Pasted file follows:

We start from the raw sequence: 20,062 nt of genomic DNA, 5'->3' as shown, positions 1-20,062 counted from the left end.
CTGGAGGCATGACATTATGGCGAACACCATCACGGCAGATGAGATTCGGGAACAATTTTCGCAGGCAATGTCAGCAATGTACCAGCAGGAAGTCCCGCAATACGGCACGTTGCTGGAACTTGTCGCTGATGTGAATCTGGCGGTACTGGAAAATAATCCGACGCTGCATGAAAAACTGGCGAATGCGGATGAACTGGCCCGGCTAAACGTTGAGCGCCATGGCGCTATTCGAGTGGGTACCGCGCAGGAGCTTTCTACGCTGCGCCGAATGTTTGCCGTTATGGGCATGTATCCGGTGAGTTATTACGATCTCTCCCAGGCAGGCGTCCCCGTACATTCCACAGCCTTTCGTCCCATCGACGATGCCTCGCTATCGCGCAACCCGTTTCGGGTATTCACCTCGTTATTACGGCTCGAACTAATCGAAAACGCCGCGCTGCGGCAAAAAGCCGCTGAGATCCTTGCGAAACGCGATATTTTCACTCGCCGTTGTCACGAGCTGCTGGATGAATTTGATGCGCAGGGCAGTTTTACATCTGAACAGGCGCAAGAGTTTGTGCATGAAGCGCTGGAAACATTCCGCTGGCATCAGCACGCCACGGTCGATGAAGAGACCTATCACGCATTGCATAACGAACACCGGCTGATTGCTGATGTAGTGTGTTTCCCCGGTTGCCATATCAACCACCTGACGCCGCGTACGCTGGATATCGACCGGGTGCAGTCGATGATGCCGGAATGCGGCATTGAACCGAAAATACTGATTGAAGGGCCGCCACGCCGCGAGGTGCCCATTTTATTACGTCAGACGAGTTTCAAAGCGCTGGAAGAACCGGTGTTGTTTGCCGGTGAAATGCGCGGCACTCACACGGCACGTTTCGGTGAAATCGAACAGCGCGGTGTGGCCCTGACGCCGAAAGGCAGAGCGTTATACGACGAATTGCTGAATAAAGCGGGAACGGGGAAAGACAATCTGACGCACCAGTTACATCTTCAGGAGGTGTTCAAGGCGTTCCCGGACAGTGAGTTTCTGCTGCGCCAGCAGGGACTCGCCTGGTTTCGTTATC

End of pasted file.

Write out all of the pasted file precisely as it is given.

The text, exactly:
We start from the raw sequence: 20,062 nt of genomic DNA, 5'->3' as shown, positions 1-20,062 counted from the left end.
CTGGAGGCATGACATTATGGCGAACACCATCACGGCAGATGAGATTCGGGAACAATTTTCGCAGGCAATGTCAGCAATGTACCAGCAGGAAGTCCCGCAATACGGCACGTTGCTGGAACTTGTCGCTGATGTGAATCTGGCGGTACTGGAAAATAATCCGACGCTGCATGAAAAACTGGCGAATGCGGATGAACTGGCCCGGCTAAACGTTGAGCGCCATGGCGCTATTCGAGTGGGTACCGCGCAGGAGCTTTCTACGCTGCGCCGAATGTTTGCCGTTATGGGCATGTATCCGGTGAGTTATTACGATCTCTCCCAGGCAGGCGTCCCCGTACATTCCACAGCCTTTCGTCCCATCGACGATGCCTCGCTATCGCGCAACCCGTTTCGGGTATTCACCTCGTTATTACGGCTCGAACTAATCGAAAACGCCGCGCTGCGGCAAAAAGCCGCTGAGATCCTTGCGAAACGCGATATTTTCACTCGCCGTTGTCACGAGCTGCTGGATGAATTTGATGCGCAGGGCAGTTTTACATCTGAACAGGCGCAAGAGTTTGTGCATGAAGCGCTGGAAACATTCCGCTGGCATCAGCACGCCACGGTCGATGAAGAGACCTATCACGCATTGCATAACGAACACCGGCTGATTGCTGATGTAGTGTGTTTCCCCGGTTGCCATATCAACCACCTGACGCCGCGTACGCTGGATATCGACCGGGTGCAGTCGATGATGCCGGAATGCGGCATTGAACCGAAAATACTGATTGAAGGGCCGCCACGCCGCGAGGTGCCCATTTTATTACGTCAGACGAGTTTCAAAGCGCTGGAAGAACCGGTGTTGTTTGCCGGTGAAATGCGCGGCACTCACACGGCACGTTTCGGTGAAATCGAACAGCGCGGTGTGGCCCTGACGCCGAAAGGCAGAGCGTTATACGACGAATTGCTGAATAAAGCGGGAACGGGGAAAGACAATCTGACGCACCAGTTACATCTTCAGGAGGTGTTCAAGGCGTTCCCGGACAGTGAGTTTCTGCTGCGCCAGCAGGGACTCGCCTGGTTTCGTTATC